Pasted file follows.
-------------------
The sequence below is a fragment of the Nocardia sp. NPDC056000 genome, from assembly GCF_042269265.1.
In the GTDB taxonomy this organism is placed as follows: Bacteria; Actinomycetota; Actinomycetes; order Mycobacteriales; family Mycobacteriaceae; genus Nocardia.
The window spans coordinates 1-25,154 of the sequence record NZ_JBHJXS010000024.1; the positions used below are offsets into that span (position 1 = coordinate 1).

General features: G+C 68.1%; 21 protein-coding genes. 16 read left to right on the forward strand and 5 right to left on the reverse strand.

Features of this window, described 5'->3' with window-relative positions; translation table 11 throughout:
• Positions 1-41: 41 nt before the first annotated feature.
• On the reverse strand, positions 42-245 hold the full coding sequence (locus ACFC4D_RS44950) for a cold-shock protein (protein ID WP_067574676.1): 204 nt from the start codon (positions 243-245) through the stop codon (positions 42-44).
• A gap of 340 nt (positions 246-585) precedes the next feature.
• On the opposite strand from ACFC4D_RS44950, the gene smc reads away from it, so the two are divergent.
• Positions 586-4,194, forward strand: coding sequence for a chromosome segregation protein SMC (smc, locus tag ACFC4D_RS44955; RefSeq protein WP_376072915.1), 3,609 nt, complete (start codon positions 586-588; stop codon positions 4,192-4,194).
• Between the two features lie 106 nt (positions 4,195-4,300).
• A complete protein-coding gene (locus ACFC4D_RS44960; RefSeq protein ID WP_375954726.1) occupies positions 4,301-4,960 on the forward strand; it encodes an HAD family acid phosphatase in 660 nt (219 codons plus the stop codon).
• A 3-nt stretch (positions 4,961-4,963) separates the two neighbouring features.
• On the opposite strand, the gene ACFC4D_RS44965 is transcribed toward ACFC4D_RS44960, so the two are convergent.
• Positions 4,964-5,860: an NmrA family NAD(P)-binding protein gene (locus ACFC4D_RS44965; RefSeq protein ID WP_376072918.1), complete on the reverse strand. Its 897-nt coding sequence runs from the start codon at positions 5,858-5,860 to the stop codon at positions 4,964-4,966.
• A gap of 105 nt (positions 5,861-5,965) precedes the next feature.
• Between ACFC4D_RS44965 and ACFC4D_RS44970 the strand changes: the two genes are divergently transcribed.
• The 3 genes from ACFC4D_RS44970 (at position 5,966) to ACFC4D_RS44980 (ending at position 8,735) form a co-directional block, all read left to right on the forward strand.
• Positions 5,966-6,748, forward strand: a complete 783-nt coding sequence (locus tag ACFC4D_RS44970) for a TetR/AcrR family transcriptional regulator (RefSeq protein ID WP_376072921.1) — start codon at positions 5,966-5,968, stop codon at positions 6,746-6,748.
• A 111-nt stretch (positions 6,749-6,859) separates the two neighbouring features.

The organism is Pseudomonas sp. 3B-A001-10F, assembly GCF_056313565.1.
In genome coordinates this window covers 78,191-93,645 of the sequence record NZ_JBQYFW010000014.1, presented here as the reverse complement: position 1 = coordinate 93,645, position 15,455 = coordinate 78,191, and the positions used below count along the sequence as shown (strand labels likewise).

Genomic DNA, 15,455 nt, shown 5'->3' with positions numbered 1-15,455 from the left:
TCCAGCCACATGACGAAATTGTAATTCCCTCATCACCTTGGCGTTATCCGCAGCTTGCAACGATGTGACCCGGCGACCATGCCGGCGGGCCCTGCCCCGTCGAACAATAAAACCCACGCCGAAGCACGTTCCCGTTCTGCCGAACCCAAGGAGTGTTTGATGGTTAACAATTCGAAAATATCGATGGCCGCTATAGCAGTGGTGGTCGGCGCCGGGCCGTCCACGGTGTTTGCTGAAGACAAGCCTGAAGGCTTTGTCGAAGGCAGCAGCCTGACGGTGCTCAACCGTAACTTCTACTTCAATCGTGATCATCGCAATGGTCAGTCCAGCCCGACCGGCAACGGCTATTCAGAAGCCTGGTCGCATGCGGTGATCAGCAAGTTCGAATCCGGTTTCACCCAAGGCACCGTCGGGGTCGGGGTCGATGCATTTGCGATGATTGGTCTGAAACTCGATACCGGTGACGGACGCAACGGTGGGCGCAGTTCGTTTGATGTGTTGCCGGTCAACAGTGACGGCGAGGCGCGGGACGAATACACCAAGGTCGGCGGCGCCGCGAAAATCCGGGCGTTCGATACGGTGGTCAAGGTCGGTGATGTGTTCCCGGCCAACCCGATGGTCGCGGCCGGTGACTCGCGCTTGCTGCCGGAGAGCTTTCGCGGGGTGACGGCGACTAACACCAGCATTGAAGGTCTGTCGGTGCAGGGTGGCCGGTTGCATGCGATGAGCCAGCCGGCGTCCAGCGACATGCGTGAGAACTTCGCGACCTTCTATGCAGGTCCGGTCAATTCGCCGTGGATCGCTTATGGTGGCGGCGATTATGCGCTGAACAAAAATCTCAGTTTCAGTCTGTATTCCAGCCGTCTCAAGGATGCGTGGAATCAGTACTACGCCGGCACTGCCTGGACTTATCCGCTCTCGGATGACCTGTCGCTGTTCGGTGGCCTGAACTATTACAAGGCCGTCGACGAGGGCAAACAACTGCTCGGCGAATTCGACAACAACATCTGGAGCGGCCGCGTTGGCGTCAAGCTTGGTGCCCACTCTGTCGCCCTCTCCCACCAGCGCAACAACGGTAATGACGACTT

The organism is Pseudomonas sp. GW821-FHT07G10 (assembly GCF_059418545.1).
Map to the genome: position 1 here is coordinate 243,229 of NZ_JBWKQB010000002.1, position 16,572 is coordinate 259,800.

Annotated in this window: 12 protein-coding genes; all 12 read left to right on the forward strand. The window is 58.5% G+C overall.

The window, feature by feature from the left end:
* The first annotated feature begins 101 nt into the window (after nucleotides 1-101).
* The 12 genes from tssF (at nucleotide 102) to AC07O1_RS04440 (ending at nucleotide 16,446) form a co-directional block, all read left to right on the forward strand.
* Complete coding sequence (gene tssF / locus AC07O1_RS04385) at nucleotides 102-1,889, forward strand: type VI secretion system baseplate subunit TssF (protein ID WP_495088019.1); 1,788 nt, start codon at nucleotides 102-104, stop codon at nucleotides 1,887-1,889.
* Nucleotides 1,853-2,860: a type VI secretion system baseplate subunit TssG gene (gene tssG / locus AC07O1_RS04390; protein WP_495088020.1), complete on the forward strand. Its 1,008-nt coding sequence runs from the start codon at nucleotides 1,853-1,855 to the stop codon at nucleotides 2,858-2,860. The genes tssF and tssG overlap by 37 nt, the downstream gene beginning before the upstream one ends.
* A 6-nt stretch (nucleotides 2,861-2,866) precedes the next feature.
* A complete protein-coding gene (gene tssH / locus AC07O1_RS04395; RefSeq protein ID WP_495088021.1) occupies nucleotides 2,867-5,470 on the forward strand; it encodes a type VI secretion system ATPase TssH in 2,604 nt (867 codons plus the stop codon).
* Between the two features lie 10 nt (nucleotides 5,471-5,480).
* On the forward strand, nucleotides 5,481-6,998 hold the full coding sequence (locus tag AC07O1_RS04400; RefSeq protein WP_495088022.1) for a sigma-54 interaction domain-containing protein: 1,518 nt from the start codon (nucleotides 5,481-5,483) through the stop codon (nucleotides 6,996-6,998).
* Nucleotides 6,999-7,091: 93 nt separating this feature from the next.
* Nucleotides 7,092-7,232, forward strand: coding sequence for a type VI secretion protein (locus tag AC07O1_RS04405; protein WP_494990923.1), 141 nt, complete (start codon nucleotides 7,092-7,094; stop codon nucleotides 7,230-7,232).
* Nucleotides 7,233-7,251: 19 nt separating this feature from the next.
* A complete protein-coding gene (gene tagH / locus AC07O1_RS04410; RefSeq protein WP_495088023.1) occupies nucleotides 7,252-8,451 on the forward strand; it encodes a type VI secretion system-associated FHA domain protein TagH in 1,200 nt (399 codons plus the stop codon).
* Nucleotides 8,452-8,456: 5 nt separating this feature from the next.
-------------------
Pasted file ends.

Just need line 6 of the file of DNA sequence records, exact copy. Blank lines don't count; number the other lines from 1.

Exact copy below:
• Positions 1-41: 41 nt before the first annotated feature.